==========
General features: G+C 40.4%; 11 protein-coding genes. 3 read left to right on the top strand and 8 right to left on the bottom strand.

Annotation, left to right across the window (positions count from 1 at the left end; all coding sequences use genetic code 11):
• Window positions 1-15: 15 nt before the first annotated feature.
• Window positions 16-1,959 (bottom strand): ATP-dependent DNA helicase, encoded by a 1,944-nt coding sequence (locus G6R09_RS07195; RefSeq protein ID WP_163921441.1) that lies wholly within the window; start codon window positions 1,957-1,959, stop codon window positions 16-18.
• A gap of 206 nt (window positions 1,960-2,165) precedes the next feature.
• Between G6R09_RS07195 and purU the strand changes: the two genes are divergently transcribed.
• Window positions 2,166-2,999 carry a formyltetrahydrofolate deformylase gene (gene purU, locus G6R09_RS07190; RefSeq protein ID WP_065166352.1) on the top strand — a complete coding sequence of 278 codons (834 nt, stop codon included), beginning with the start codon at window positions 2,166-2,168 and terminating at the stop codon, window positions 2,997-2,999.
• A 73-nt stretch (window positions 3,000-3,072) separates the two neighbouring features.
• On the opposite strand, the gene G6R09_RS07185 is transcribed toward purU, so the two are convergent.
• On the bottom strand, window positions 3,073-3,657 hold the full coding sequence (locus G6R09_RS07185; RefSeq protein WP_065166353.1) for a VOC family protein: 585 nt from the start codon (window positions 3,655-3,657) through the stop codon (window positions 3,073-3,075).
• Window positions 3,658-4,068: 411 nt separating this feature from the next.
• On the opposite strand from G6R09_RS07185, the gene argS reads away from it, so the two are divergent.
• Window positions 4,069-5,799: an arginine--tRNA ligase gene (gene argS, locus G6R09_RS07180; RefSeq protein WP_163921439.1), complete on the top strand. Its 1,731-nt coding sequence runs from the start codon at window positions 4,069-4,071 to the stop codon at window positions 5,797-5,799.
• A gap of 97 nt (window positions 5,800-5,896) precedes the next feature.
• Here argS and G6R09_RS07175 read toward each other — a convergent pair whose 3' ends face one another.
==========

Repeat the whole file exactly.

General features: G+C 40.4%; 11 protein-coding genes. 3 read left to right on the top strand and 8 right to left on the bottom strand.

Annotation, left to right across the window (positions count from 1 at the left end; all coding sequences use genetic code 11):
• Window positions 1-15: 15 nt before the first annotated feature.
• Window positions 16-1,959 (bottom strand): ATP-dependent DNA helicase, encoded by a 1,944-nt coding sequence (locus G6R09_RS07195; RefSeq protein ID WP_163921441.1) that lies wholly within the window; start codon window positions 1,957-1,959, stop codon window positions 16-18.
• A gap of 206 nt (window positions 1,960-2,165) precedes the next feature.
• Between G6R09_RS07195 and purU the strand changes: the two genes are divergently transcribed.
• Window positions 2,166-2,999 carry a formyltetrahydrofolate deformylase gene (gene purU, locus G6R09_RS07190; RefSeq protein ID WP_065166352.1) on the top strand — a complete coding sequence of 278 codons (834 nt, stop codon included), beginning with the start codon at window positions 2,166-2,168 and terminating at the stop codon, window positions 2,997-2,999.
• A 73-nt stretch (window positions 3,000-3,072) separates the two neighbouring features.
• On the opposite strand, the gene G6R09_RS07185 is transcribed toward purU, so the two are convergent.
• On the bottom strand, window positions 3,073-3,657 hold the full coding sequence (locus G6R09_RS07185; RefSeq protein WP_065166353.1) for a VOC family protein: 585 nt from the start codon (window positions 3,655-3,657) through the stop codon (window positions 3,073-3,075).
• Window positions 3,658-4,068: 411 nt separating this feature from the next.
• On the opposite strand from G6R09_RS07185, the gene argS reads away from it, so the two are divergent.
• Window positions 4,069-5,799: an arginine--tRNA ligase gene (gene argS, locus G6R09_RS07180; RefSeq protein WP_163921439.1), complete on the top strand. Its 1,731-nt coding sequence runs from the start codon at window positions 4,069-4,071 to the stop codon at window positions 5,797-5,799.
• A gap of 97 nt (window positions 5,800-5,896) precedes the next feature.
• Here argS and G6R09_RS07175 read toward each other — a convergent pair whose 3' ends face one another.